Among the more telling of the many illustrations in the book are a sheet of ten rules for pupils of the National Society's schools (No. 4: "The children must be sent to school clean and neat in person and dress," 7) and a chart showing the Revised Code of 1862 for the elementary school curriculum in state-aided schools (in Standard VI, a child should be able to read a "short ordinary paragraph in a newspaper or other modern narrative," 9). The National Society, founded in 1811, was a Church of England initiative, and its purposes were not simply educational. It was an important player in the educational scene: Horn points out that by 1860 "it owned about nine-tenths of all public elementary schools and enrolled about three-quarters of the pupils" (5). As for the Revised Code, this was the first attempt to standardise the curriculum and set the age-related goals that are the bug-bear of many teachers today, who would prefer a freer hand and think that their pupils' creativity is stifled by the uniformity it imposes.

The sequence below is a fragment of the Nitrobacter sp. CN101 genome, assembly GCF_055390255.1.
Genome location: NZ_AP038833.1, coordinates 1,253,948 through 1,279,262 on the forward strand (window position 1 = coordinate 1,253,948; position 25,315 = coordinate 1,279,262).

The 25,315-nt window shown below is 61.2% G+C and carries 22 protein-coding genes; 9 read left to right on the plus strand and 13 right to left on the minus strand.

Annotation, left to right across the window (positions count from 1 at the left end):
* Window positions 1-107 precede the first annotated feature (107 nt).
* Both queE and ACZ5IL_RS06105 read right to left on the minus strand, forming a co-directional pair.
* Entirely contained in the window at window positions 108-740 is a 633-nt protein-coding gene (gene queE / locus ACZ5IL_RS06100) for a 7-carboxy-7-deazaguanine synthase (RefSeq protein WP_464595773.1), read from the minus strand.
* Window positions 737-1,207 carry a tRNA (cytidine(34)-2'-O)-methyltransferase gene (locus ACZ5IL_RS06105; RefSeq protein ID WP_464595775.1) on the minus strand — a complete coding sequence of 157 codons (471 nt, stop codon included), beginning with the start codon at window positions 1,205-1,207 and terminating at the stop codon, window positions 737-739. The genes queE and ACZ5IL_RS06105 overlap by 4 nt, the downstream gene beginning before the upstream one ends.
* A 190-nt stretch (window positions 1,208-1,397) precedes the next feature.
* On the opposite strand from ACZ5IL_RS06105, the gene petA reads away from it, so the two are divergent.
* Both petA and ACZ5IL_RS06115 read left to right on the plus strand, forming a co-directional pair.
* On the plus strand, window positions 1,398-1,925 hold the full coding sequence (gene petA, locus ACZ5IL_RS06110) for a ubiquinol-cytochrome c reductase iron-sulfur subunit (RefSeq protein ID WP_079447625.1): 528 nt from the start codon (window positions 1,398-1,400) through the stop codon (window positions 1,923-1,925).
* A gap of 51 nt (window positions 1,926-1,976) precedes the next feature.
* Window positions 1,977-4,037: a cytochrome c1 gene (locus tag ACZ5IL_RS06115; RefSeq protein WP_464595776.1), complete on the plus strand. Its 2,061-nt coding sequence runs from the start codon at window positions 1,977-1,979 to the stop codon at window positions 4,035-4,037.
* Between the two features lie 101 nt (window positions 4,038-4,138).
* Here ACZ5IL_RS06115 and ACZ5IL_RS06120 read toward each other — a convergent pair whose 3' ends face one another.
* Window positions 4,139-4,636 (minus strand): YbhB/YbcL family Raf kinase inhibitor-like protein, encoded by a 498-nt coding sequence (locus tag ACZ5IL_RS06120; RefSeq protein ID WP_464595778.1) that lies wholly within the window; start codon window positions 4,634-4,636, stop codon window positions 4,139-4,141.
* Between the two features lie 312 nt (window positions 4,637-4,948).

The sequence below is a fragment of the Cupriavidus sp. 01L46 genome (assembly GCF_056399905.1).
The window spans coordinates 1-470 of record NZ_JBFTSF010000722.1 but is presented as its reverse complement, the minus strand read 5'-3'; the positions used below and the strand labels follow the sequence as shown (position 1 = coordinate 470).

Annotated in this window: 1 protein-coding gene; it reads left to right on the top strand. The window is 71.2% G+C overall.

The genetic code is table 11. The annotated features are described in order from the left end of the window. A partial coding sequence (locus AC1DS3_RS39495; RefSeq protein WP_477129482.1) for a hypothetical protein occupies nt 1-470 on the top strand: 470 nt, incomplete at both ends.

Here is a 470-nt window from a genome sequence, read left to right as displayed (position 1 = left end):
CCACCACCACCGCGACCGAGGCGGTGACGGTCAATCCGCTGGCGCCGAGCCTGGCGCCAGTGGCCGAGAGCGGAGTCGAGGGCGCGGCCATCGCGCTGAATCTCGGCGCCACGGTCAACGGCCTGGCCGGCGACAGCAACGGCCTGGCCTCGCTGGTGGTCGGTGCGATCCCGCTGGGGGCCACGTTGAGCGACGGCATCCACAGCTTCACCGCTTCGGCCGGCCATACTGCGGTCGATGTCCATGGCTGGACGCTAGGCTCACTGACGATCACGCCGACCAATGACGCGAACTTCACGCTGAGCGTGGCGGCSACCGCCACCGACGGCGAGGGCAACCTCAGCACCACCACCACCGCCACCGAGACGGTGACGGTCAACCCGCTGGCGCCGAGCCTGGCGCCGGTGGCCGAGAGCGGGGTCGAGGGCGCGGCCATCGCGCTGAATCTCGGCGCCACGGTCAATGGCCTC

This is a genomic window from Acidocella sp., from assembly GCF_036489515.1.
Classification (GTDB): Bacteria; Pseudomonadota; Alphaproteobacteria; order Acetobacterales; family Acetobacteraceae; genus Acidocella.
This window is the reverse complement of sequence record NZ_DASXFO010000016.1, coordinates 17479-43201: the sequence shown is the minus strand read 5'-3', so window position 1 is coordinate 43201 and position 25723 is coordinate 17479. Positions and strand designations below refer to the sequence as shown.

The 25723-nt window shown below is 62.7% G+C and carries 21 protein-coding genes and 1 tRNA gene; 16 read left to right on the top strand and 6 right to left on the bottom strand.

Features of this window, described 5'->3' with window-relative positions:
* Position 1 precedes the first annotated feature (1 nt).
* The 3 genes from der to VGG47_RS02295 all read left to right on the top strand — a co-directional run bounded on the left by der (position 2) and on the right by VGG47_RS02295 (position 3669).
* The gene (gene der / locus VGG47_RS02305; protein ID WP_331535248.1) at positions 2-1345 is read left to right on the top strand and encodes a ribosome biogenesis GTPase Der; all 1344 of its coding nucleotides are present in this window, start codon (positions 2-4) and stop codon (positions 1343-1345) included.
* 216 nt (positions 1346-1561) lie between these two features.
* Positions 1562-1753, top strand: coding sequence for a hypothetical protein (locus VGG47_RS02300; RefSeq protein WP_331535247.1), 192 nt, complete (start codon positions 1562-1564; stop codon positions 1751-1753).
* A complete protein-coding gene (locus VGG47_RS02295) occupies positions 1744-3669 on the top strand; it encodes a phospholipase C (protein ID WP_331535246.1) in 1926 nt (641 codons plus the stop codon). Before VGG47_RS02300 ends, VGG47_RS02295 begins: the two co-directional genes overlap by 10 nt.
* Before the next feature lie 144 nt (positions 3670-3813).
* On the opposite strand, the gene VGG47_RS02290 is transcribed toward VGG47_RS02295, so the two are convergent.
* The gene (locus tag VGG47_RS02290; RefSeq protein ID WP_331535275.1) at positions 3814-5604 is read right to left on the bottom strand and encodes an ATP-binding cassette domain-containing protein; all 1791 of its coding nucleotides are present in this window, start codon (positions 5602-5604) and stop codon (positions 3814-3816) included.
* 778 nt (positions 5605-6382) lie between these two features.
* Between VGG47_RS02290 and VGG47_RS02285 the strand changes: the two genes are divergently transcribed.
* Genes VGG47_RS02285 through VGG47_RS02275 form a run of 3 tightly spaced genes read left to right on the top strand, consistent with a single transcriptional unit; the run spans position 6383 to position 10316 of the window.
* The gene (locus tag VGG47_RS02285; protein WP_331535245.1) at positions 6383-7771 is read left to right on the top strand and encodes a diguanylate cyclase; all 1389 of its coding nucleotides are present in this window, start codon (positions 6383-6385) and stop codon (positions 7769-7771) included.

This Pitkin Guide is highly readable and well-researched. It is ideal for its purpose, which is to present a whole range of interesting and specific factual information. It is not the place for raising issues, or adopting critical stances. All that is missing is a page of "Further Reading," to benefit those whose curiosity has been piqued rather than satisfied by it.

Related Material

References

Horn, Pamela. Life in a Victorian School. Pitkin Guides. Stroud, Gloucestershire: The History Press, 2013. 32pp. + inside cover material. £4.99. ISBN 978-1-84165-415-7.


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Last modified 12 May 2013